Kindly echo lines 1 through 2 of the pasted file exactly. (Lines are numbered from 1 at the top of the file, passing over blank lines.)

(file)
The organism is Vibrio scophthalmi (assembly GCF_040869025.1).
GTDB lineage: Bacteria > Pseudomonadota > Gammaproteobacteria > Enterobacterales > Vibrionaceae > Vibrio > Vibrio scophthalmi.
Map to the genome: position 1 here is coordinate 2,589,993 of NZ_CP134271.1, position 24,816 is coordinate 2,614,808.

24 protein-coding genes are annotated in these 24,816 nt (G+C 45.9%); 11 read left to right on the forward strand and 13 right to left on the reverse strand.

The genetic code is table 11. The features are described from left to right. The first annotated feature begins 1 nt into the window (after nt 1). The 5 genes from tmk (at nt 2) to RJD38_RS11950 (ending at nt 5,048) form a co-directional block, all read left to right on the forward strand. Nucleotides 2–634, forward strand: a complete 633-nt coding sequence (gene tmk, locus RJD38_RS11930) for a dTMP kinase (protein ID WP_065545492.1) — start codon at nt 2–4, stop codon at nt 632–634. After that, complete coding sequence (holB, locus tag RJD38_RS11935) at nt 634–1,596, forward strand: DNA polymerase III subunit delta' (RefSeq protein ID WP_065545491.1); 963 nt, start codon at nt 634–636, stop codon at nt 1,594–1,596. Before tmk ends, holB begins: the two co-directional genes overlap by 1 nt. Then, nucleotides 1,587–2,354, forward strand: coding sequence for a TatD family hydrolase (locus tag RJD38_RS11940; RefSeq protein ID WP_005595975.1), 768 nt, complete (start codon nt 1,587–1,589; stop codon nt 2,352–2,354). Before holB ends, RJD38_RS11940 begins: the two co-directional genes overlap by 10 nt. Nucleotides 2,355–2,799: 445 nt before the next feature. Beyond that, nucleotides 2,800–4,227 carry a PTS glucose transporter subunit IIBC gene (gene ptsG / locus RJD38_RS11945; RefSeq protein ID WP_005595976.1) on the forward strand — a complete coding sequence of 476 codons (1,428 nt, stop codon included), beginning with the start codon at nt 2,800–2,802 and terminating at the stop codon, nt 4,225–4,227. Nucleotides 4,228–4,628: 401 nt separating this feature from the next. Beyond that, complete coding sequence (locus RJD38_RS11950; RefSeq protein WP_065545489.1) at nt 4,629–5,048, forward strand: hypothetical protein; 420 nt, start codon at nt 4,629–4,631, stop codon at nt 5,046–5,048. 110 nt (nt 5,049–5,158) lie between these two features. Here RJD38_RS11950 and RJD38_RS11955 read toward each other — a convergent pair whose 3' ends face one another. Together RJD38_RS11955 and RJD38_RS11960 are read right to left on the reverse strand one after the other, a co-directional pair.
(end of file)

The organism is Vibrio scophthalmi (assembly GCF_040869025.1).
GTDB lineage: Bacteria > Pseudomonadota > Gammaproteobacteria > Enterobacterales > Vibrionaceae > Vibrio > Vibrio scophthalmi.